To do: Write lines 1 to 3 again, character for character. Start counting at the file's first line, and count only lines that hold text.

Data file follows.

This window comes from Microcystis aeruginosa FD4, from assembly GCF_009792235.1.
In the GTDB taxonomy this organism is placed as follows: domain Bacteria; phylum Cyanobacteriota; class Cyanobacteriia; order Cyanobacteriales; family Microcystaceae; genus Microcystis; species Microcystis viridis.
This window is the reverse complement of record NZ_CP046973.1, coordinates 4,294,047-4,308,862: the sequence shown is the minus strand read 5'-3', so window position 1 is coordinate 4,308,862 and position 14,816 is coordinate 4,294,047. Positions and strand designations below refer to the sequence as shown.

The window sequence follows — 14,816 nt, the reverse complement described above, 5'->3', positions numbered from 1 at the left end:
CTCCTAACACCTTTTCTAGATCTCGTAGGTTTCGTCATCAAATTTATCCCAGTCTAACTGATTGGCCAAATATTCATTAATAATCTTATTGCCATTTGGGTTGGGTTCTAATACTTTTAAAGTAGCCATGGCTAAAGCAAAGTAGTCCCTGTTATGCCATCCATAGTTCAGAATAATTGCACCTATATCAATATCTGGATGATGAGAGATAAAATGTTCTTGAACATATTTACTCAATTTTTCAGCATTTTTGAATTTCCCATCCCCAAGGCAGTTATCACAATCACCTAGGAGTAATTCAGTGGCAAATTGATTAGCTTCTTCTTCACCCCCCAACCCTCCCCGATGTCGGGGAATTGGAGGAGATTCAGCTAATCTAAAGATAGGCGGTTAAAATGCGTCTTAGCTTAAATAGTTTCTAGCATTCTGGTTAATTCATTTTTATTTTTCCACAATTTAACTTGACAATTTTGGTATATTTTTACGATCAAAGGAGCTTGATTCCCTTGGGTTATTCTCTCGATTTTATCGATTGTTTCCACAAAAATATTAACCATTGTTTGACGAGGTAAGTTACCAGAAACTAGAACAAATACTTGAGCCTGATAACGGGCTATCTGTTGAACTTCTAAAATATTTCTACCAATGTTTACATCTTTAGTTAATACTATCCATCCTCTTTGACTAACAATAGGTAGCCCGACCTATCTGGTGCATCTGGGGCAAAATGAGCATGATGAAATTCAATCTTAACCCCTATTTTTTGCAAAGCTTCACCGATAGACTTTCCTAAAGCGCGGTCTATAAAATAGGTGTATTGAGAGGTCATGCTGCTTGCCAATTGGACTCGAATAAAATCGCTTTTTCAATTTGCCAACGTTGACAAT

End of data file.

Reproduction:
This window comes from Microcystis aeruginosa FD4, from assembly GCF_009792235.1.
In the GTDB taxonomy this organism is placed as follows: domain Bacteria; phylum Cyanobacteriota; class Cyanobacteriia; order Cyanobacteriales; family Microcystaceae; genus Microcystis; species Microcystis viridis.
This window is the reverse complement of record NZ_CP046973.1, coordinates 4,294,047-4,308,862: the sequence shown is the minus strand read 5'-3', so window position 1 is coordinate 4,308,862 and position 14,816 is coordinate 4,294,047. Positions and strand designations below refer to the sequence as shown.